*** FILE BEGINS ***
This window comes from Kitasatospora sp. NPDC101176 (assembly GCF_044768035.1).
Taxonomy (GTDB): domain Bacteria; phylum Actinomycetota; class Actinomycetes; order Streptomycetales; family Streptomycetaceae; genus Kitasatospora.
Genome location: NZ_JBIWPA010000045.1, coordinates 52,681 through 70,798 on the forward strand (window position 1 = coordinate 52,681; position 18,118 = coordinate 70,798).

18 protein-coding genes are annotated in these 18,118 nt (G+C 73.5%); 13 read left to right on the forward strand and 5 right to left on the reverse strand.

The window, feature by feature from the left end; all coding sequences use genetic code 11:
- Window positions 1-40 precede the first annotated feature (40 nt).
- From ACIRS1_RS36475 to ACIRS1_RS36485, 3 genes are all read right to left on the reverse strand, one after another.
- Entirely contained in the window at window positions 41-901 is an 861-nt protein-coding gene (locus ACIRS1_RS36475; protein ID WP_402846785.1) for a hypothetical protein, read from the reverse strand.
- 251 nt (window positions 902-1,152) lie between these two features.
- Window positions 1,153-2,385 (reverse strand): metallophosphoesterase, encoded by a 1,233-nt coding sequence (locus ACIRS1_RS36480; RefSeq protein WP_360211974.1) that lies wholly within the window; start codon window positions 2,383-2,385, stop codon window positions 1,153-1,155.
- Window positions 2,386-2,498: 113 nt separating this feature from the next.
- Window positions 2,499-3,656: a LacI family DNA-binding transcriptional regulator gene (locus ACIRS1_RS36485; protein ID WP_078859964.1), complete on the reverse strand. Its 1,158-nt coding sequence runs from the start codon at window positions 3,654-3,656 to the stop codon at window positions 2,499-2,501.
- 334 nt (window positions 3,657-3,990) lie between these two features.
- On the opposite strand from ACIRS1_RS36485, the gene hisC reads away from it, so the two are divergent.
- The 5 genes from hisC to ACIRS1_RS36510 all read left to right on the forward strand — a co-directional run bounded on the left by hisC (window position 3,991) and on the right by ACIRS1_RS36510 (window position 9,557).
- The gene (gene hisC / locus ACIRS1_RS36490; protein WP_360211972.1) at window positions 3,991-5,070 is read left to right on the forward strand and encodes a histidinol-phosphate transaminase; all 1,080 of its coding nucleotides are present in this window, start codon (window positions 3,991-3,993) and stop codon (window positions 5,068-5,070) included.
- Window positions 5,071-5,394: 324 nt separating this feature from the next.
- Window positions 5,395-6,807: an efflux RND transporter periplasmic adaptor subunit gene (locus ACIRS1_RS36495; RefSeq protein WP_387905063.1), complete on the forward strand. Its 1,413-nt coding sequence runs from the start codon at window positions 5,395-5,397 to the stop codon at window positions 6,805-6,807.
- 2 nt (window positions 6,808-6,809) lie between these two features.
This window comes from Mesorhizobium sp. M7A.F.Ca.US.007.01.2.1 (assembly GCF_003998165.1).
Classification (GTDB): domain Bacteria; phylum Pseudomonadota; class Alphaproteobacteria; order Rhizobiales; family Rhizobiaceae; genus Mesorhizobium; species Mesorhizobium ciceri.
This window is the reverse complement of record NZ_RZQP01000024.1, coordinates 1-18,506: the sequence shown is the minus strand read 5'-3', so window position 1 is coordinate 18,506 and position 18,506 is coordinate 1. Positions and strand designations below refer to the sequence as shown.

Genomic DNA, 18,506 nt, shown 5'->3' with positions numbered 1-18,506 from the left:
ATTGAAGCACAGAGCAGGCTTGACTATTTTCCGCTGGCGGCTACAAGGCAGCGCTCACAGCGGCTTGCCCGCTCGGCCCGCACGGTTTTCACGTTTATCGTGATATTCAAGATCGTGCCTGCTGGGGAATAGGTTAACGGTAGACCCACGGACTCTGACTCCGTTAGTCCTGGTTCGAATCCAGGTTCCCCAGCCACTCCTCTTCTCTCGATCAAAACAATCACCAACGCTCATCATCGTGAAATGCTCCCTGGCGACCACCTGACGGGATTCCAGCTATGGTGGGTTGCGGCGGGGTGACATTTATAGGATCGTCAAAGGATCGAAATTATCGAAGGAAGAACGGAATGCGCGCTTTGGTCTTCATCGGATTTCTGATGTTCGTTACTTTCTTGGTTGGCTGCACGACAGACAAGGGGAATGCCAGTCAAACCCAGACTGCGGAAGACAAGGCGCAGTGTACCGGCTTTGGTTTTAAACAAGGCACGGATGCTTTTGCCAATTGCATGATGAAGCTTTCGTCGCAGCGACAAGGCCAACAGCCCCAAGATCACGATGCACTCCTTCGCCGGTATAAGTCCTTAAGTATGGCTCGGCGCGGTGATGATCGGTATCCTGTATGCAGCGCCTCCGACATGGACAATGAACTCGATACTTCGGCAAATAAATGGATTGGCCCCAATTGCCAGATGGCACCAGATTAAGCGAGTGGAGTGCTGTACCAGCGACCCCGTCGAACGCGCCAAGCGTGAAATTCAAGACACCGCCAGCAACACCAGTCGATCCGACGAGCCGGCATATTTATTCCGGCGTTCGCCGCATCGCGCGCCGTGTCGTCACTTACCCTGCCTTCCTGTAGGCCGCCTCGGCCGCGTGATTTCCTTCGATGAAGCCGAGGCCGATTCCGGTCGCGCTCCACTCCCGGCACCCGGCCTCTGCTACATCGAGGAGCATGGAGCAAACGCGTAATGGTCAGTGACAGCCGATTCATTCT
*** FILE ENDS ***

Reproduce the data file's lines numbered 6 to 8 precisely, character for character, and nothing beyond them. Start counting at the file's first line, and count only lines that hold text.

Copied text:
- Window positions 1-40 precede the first annotated feature (40 nt).
- From ACIRS1_RS36475 to ACIRS1_RS36485, 3 genes are all read right to left on the reverse strand, one after another.
- Entirely contained in the window at window positions 41-901 is an 861-nt protein-coding gene (locus ACIRS1_RS36475; protein ID WP_402846785.1) for a hypothetical protein, read from the reverse strand.